Sister Megan Rice of the Society of the Holy Child Jesus was convicted May 8 for breaking into and causing damage at a Tennessee nuclear weapons manufacturing facility.
The 83-year-old nun was accompanied in the July break-in by Michael Walli and Greg Boertje-Obed, all of whom are members of Transform Now Plowshares. The three were convicted after two-and-a-half hours of jury deliberation.
On May 4, Sr. Mary Ann Buckley, head of the American Province of the Society of the Holy Child Jesus, said the order “would like to express our deep concern” over the trial.
“It should be noted that Sr. Megan was arrested as she and two others engaged in a peaceful protest, offering prayer for the thousands who have lost their lives as a result of nuclear weapons,” Sr. Buckley, representing the Society, said.
On July 28, the three protestors cut through security fences to enter the Y-12 National Security Complex in Oak Ridge, which enriches and stores uranium for nuclear weapons.
They hung banners and crime-scene tape, and hammered small chunks off a wall, spending about two hours in the complex before being approached by a guard.
They also sprayed baby bottles, filled with human blood, on the wall of the facility.
“We would like to point out that Sister Megan has dedicated her life to ending nuclear proliferation,” said the statement from her religious community, while also noting that “we do not condone criminal activity.”
Boertje-Obed said the human blood they sprayed on the facility was symbolic of “the blood of children (that) is spilled by these weapons.”
The three perpetrators said while testifying, according to the Associated Press, that they have no remorse for their act and were pleased to have reached such a secure part of the security complex.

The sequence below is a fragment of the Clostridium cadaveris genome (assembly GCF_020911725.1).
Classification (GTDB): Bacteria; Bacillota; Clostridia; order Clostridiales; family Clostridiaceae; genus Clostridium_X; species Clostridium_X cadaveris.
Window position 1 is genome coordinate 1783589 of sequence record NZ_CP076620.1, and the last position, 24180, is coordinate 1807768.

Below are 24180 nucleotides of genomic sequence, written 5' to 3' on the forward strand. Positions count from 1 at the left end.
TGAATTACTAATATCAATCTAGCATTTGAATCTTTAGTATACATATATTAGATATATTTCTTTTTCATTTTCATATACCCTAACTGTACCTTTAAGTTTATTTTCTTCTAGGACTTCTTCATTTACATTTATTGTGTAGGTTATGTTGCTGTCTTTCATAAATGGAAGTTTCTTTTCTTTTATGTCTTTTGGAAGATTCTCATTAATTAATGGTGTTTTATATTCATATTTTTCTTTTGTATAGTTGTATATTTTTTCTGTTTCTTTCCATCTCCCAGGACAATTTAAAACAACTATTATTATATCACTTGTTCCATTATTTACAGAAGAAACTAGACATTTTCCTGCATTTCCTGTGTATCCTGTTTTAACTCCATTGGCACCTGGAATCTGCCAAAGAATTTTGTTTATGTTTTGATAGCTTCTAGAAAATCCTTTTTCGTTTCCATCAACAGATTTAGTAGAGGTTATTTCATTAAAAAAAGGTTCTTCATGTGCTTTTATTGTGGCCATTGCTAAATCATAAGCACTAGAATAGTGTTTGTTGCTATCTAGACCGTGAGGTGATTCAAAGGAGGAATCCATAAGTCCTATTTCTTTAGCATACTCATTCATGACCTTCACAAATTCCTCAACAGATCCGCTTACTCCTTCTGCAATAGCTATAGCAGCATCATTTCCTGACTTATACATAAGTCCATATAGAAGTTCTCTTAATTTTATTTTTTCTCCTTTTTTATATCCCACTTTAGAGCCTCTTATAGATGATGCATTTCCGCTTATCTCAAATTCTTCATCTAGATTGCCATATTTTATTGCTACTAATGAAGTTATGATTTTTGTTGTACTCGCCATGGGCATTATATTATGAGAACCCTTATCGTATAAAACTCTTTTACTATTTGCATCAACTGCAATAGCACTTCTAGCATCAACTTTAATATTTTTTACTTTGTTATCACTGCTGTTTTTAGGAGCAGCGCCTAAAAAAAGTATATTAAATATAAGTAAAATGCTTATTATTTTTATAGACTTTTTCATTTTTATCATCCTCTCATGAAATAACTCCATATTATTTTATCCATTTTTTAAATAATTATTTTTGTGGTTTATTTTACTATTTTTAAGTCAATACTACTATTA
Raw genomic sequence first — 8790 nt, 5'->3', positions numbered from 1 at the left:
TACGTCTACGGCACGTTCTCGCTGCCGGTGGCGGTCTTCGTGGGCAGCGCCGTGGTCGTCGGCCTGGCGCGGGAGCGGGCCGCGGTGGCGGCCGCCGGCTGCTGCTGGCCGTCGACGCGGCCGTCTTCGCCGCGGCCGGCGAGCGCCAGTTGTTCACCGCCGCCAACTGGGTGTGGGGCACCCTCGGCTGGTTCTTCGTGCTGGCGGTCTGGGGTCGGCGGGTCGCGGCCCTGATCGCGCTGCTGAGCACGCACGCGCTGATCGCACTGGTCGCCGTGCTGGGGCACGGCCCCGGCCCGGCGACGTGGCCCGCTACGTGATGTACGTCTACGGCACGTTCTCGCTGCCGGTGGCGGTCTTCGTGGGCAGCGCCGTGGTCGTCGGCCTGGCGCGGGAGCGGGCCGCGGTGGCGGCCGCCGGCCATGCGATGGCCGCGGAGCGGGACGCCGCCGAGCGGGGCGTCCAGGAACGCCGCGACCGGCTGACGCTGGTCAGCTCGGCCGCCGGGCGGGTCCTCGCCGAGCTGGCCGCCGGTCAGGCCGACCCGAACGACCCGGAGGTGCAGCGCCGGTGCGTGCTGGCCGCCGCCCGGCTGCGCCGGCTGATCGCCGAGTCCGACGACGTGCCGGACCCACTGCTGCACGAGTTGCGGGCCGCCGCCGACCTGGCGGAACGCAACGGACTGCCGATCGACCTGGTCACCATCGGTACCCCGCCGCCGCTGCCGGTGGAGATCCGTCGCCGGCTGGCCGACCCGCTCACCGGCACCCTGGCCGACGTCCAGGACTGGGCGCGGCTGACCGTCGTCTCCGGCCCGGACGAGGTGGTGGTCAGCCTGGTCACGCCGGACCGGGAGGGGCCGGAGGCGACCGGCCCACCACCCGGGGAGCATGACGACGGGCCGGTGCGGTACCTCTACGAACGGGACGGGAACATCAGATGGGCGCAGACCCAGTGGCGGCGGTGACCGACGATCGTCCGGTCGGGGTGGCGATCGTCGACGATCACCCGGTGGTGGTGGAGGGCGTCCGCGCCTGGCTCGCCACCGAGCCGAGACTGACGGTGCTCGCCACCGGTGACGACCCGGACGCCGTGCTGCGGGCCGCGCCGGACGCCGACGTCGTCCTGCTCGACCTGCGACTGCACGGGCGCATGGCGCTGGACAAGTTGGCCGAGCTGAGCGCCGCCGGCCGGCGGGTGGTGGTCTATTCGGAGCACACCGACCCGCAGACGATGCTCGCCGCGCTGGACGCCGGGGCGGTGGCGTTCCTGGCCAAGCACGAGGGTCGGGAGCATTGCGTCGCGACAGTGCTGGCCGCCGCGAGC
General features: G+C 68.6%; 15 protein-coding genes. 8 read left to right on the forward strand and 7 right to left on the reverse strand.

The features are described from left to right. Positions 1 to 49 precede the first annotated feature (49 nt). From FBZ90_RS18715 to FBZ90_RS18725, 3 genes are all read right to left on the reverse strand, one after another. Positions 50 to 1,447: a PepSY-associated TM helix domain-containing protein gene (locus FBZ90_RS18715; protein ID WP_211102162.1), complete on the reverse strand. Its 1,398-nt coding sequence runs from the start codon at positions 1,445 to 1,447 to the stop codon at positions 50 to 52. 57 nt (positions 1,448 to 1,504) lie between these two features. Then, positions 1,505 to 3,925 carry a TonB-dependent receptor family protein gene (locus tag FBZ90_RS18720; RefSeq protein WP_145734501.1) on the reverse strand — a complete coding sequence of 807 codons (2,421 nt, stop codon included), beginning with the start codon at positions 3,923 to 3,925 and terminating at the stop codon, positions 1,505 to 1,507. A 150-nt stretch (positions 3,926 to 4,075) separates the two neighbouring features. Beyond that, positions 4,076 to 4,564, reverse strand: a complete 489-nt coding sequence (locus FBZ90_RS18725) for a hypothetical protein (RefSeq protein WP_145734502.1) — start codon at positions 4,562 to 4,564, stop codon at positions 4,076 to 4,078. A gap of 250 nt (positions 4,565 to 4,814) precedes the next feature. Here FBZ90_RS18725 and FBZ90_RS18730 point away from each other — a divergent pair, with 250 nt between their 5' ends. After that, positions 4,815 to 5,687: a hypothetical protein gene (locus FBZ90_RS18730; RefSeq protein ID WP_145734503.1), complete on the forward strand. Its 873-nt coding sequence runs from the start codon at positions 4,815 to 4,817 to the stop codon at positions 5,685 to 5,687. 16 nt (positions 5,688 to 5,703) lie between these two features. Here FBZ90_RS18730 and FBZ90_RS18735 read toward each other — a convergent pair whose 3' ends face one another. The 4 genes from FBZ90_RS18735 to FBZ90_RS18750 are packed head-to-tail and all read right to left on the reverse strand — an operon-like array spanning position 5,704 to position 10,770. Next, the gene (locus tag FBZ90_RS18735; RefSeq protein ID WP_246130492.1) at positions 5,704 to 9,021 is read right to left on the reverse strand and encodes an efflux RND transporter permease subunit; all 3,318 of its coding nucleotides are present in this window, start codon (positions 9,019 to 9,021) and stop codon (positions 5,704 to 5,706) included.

Sr. Rice said “my regret was I waited 70 years. It is manufacturing that can only cause death.”
The three all indicated they felt “guided by divine forces,” the Associated Press reported.
After they refused to plead guilty to trespassing, they were charged with sabotage and damaging federal property. The sabotage charge carries a maximum sentence of 20 years.
The more than $1,000 of damage which they were also convicted of carries a 10 year maximum sentence.
Sr. Buckley stated that “Sister Megan has accepted personal responsibility for her actions.”
The statement also said that Sr. Rice believes, “with the Catholic Church,” that “nuclear weapons are incompatible with the peace so desperately needed throughout the world and therefore cannot be justified.”
“Our Society has a history of standing up for those in need,” Sr. Buckley added. “We are dedicated to helping women, children and families by providing educational, spiritual and social programs across four continents and throughout the United States.”
“We intend to stand by Sister Megan and our Church’s clear teaching against nuclear proliferation as the current situation is resolved. In similar fashion, we will continue to provide the opportunities, skills and commitment that allow those in need to overcome obstacles and lead productive lives.”
Since the July 28 breach, security officials have introduced numerous security changes at the Oak Ridge facility.